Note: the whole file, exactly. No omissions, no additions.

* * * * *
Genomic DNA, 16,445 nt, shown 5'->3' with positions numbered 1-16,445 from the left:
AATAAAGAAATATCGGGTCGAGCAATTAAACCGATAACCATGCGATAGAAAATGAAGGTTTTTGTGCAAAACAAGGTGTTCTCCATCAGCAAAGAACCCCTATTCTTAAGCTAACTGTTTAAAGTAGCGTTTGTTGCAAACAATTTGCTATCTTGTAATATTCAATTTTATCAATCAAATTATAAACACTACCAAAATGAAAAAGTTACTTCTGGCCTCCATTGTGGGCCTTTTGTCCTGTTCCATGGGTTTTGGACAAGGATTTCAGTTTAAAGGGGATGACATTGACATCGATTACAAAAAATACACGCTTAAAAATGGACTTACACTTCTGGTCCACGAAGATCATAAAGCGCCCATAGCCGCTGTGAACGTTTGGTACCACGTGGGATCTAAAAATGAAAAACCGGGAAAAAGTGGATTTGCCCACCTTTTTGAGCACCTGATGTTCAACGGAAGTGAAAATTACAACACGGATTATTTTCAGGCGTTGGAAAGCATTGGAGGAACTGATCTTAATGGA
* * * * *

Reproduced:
Genomic DNA, 16,445 nt, shown 5'->3' with positions numbered 1-16,445 from the left:
AATAAAGAAATATCGGGTCGAGCAATTAAACCGATAACCATGCGATAGAAAATGAAGGTTTTTGTGCAAAACAAGGTGTTCTCCATCAGCAAAGAACCCCTATTCTTAAGCTAACTGTTTAAAGTAGCGTTTGTTGCAAACAATTTGCTATCTTGTAATATTCAATTTTATCAATCAAATTATAAACACTACCAAAATGAAAAAGTTACTTCTGGCCTCCATTGTGGGCCTTTTGTCCTGTTCCATGGGTTTTGGACAAGGATTTCAGTTTAAAGGGGATGACATTGACATCGATTACAAAAAATACACGCTTAAAAATGGACTTACACTTCTGGTCCACGAAGATCATAAAGCGCCCATAGCCGCTGTGAACGTTTGGTACCACGTGGGATCTAAAAATGAAAAACCGGGAAAAAGTGGATTTGCCCACCTTTTTGAGCACCTGATGTTCAACGGAAGTGAAAATTACAACACGGATTATTTTCAGGCGTTGGAAAGCATTGGAGGAACTGATCTTAATGGA